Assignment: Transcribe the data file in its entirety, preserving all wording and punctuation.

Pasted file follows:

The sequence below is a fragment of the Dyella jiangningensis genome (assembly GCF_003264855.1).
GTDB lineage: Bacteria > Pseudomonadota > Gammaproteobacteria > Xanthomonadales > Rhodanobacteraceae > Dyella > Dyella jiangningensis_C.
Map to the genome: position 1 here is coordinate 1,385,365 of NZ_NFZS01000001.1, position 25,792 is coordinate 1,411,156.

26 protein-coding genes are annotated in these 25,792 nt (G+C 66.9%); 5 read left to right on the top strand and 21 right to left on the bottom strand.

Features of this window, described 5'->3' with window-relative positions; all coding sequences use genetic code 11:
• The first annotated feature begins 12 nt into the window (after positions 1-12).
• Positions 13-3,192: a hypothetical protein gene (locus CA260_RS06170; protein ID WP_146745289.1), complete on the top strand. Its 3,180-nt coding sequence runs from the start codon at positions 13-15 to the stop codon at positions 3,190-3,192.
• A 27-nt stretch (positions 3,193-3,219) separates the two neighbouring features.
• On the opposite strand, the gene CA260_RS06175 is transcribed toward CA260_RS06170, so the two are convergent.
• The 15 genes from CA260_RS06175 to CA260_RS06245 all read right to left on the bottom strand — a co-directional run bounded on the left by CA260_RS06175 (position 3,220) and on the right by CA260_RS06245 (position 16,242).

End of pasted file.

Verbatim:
The sequence below is a fragment of the Dyella jiangningensis genome (assembly GCF_003264855.1).
GTDB lineage: Bacteria > Pseudomonadota > Gammaproteobacteria > Xanthomonadales > Rhodanobacteraceae > Dyella > Dyella jiangningensis_C.
Map to the genome: position 1 here is coordinate 1,385,365 of NZ_NFZS01000001.1, position 25,792 is coordinate 1,411,156.

26 protein-coding genes are annotated in these 25,792 nt (G+C 66.9%); 5 read left to right on the top strand and 21 right to left on the bottom strand.

Features of this window, described 5'->3' with window-relative positions; all coding sequences use genetic code 11:
• The first annotated feature begins 12 nt into the window (after positions 1-12).
• Positions 13-3,192: a hypothetical protein gene (locus CA260_RS06170; protein ID WP_146745289.1), complete on the top strand. Its 3,180-nt coding sequence runs from the start codon at positions 13-15 to the stop codon at positions 3,190-3,192.
• A 27-nt stretch (positions 3,193-3,219) separates the two neighbouring features.
• On the opposite strand, the gene CA260_RS06175 is transcribed toward CA260_RS06170, so the two are convergent.
• The 15 genes from CA260_RS06175 to CA260_RS06245 all read right to left on the bottom strand — a co-directional run bounded on the left by CA260_RS06175 (position 3,220) and on the right by CA260_RS06245 (position 16,242).